Tuesday 22 Jul
 
 

Chevy cruisin’

Chevy Woods with Kevin Gates & more
9 p.m. Sunday 
Vibe Night Club 
227 SW 25th St. 
$20-$40 

07/16/2014 | Comments 0

Rock steady

Tesla
7 p.m. Saturday
Frontier City
11501 N. Interstate 35 Service Road 
frontiercity.com
478-2140
Free with park admission 

07/16/2014 | Comments 0

Narrative verse

L.T.Z. with Jabee, Frank Black & more
8 p.m. Saturday
The Conservatory 
8911 N. Western Ave. 
conservatoryokc.com 
607-4805
$7 

07/16/2014 | Comments 0

Dancing in the Twilight

Sunday Twilight Concert Series with The Wurly Birds
7:30 p.m. Sunday
Myriad Botanical Gardens 
301 W. Reno Ave. 
myriadgardens.org 
445-7080
Free 

07/16/2014 | Comments 0

Next big thing

As far as songs go, few prove as challenging to sing as our national anthem.

It’s a technically demanding tune from first note to last, to be sure, beginning with a low bellow that quickly soars toward star-punching high notes, eventually swelling to a show-stopping crescendo that even the most seasoned performer can have trouble mastering.

07/09/2014 | Comments 0
Home · Articles · Reviews · Indie · Craig Finn — Clear Heart Full...
Indie
 

Craig Finn — Clear Heart Full Eyes


The Hold Steady’s songwriter steps out on his own to write some songs about loneliness.

Matt Carney January 30th, 2012

I think the best way to compare the songwriting material in 40-year-old Craig Finn’s first-ever solo album with the excellent stuff that constitutes his catalogue with Brooklyn-by-Minneapolis rockers The Hold Steady is to just embrace the truth that you can’t have fun all the time.

craigfinnclearheartfulleyes

Clear Heart Full Eyes” (yes, the title’s a play on the catchphrase from “Friday Night Lights,” of which Finn is admittedly an enormous fan) really seems to follow the groping, narcotized and promiscuous teenagers that characterize The Hold Steady’s discography, as it moves away, discovers integrity, grows up, and/or finds Jesus.

It follows pretty logically then, that these new stories aren’t always very happy. These people are now experienced — hence the “Full Eyes” of the title — and it’s far from pretty.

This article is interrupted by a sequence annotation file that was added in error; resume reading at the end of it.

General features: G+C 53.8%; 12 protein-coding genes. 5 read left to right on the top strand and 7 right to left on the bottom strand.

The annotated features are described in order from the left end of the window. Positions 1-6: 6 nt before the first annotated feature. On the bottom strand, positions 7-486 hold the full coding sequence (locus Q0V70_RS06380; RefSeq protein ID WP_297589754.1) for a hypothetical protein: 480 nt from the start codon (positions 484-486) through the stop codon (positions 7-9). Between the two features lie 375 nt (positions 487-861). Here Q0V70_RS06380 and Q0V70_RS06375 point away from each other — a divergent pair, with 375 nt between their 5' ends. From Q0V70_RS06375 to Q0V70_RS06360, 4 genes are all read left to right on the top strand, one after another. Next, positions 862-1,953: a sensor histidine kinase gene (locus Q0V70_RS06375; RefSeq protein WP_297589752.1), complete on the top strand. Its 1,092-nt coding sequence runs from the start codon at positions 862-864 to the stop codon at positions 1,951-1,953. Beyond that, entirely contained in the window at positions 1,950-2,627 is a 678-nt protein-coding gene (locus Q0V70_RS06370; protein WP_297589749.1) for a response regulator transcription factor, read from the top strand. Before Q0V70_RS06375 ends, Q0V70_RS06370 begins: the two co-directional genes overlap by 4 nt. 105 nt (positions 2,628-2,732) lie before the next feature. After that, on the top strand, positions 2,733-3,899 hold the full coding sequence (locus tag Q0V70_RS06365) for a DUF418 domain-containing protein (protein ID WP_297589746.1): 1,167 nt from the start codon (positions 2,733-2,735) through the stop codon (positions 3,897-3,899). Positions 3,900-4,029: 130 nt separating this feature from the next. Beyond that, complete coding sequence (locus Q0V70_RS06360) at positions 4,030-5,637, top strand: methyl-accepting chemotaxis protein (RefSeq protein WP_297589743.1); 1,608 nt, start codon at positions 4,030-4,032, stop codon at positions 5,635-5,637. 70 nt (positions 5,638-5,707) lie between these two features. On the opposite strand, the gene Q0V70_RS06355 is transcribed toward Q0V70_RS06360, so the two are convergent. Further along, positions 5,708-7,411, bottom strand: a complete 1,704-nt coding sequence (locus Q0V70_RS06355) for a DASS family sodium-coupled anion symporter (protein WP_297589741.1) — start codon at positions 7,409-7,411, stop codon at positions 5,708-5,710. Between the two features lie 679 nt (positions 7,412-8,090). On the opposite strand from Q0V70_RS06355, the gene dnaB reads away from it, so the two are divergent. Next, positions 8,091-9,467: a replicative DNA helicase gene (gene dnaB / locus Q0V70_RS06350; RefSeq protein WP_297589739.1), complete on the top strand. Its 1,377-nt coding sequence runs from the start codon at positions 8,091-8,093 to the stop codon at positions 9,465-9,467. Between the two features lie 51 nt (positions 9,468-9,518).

Take “Rented Room,” for instance, wherein producer Mike McCartney’s production (Finn traveled to Austin to work with the Spoon and ...And They Will Know Us by the Trail of Dead producer) is so sparse that the reality of the situation — “Playing records in a rented room” — seems magnified and immediate. Finn’s not afraid to approach boredom in his subject matter (“When things got bad we would drink and sit”) and while that worked pretty well whenever THS guitarist Tad Kubler and ex-keyboardist Franz Nikolai were backing him, my brain felt lapses in interest at times. The backing hollers and explosive guitar solos gone, Finn’s voice is suddenly much more homely.

However, album opener “Apollo Bay” (with its eerie, groaning guitars and muted drums) and several other of these tracks tackle loneliness beautifully, imbuing the feeling with a lot of Catholic imagery: of 12 apostles, failed evangelism and so on. Side note: I wonder if the “my head was really hurting, so I had to take it to Apollo Bay” line came from too many drunken Hold Steady sing-alongs.

It’s also worth noting that Finn drops little scenes and instances into his songwriting here that connect to THS songs, i.e. “the back half of the theater” in “Jackson,” which also appears on “Multitude of Casualties” on the 2005 album, “Separation Sunday.”

Musically, there’s not a whole lot to write home about here, at least in terms of breaking sonic ground. I’m a fan of McCarthy’s work, and it’s his signature spot-on here, climaxing in prettily toned guitars and cymbals in sync with Finn’s songwriting. “Honolulu Blues” is probably the most fun they had recording, as it locks into a slowed-down version of the guitar groove from Bachman-Turner Overdrive’s “Takin’ Care of Business” while Finn evangelizes for embittered ex-Catholics everywhere. “New Friend Jesus”’s silly sing-along chorus grew on me with each listen, and album closer “Not Much Left of Us” is worth a handful of listens, even if Finn sounds a little enamored with his “soft spot on a piece of fruit” imagery.

I suppose this is a good record — I really did enjoy it and am glad to have listened. But I’m also very glad that Finn’s indulging the benefit of indie success with an already-established band because I can’t really imagine his solo career going really far without it.

 
  • Currently 3.5/5 Stars.
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